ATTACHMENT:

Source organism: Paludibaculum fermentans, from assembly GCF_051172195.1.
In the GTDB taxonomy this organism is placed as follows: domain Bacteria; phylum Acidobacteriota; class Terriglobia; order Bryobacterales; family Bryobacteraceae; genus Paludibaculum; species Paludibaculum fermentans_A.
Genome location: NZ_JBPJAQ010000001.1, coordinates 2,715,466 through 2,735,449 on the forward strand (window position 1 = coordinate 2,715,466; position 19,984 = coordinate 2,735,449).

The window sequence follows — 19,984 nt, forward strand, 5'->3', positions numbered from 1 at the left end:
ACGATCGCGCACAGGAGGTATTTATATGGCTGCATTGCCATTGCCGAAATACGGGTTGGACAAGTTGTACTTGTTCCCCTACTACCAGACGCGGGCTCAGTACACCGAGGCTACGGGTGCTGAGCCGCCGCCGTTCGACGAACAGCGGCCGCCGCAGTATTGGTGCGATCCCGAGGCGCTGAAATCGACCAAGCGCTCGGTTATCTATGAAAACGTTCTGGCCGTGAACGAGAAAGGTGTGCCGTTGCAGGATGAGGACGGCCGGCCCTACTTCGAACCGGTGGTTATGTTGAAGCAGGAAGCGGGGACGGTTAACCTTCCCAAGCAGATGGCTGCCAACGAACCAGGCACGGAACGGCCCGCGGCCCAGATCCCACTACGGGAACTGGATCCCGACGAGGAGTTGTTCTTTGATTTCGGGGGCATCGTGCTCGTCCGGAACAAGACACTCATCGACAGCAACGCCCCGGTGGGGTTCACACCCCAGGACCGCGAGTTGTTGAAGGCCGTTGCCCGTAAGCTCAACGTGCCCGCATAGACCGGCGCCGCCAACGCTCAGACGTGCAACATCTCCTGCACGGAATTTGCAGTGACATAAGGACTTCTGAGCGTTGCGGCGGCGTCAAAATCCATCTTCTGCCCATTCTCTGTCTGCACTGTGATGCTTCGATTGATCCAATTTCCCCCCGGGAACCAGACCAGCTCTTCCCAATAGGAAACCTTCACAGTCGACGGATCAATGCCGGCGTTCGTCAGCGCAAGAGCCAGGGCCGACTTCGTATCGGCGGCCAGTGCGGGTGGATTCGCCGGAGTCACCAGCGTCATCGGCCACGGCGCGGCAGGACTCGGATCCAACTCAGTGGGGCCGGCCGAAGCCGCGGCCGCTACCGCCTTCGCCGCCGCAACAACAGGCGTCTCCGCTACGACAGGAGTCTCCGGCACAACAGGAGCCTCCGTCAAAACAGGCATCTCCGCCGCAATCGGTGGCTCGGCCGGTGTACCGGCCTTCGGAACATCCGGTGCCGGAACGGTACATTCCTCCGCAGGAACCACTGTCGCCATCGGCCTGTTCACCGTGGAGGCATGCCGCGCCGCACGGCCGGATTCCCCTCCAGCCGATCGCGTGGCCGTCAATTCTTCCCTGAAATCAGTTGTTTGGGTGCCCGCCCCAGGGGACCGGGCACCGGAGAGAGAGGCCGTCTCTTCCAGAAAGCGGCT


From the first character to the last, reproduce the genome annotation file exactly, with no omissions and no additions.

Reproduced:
Source organism: Paludibaculum fermentans, from assembly GCF_051172195.1.
In the GTDB taxonomy this organism is placed as follows: domain Bacteria; phylum Acidobacteriota; class Terriglobia; order Bryobacterales; family Bryobacteraceae; genus Paludibaculum; species Paludibaculum fermentans_A.
Genome location: NZ_JBPJAQ010000001.1, coordinates 2,715,466 through 2,735,449 on the forward strand (window position 1 = coordinate 2,715,466; position 19,984 = coordinate 2,735,449).

The window sequence follows — 19,984 nt, forward strand, 5'->3', positions numbered from 1 at the left end:
ACGATCGCGCACAGGAGGTATTTATATGGCTGCATTGCCATTGCCGAAATACGGGTTGGACAAGTTGTACTTGTTCCCCTACTACCAGACGCGGGCTCAGTACACCGAGGCTACGGGTGCTGAGCCGCCGCCGTTCGACGAACAGCGGCCGCCGCAGTATTGGTGCGATCCCGAGGCGCTGAAATCGACCAAGCGCTCGGTTATCTATGAAAACGTTCTGGCCGTGAACGAGAAAGGTGTGCCGTTGCAGGATGAGGACGGCCGGCCCTACTTCGAACCGGTGGTTATGTTGAAGCAGGAAGCGGGGACGGTTAACCTTCCCAAGCAGATGGCTGCCAACGAACCAGGCACGGAACGGCCCGCGGCCCAGATCCCACTACGGGAACTGGATCCCGACGAGGAGTTGTTCTTTGATTTCGGGGGCATCGTGCTCGTCCGGAACAAGACACTCATCGACAGCAACGCCCCGGTGGGGTTCACACCCCAGGACCGCGAGTTGTTGAAGGCCGTTGCCCGTAAGCTCAACGTGCCCGCATAGACCGGCGCCGCCAACGCTCAGACGTGCAACATCTCCTGCACGGAATTTGCAGTGACATAAGGACTTCTGAGCGTTGCGGCGGCGTCAAAATCCATCTTCTGCCCATTCTCTGTCTGCACTGTGATGCTTCGATTGATCCAATTTCCCCCCGGGAACCAGACCAGCTCTTCCCAATAGGAAACCTTCACAGTCGACGGATCAATGCCGGCGTTCGTCAGCGCAAGAGCCAGGGCCGACTTCGTATCGGCGGCCAGTGCGGGTGGATTCGCCGGAGTCACCAGCGTCATCGGCCACGGCGCGGCAGGACTCGGATCCAACTCAGTGGGGCCGGCCGAAGCCGCGGCCGCTACCGCCTTCGCCGCCGCAACAACAGGCGTCTCCGCTACGACAGGAGTCTCCGGCACAACAGGAGCCTCCGTCAAAACAGGCATCTCCGCCGCAATCGGTGGCTCGGCCGGTGTACCGGCCTTCGGAACATCCGGTGCCGGAACGGTACATTCCTCCGCAGGAACCACTGTCGCCATCGGCCTGTTCACCGTGGAGGCATGCCGCGCCGCACGGCCGGATTCCCCTCCAGCCGATCGCGTGGCCGTCAATTCTTCCCTGAAATCAGTTGTTTGGGTGCCCGCCCCAGGGGACCGGGCACCGGAGAGAGAGGCCGTCTCTTCCAGAAAGCGGCT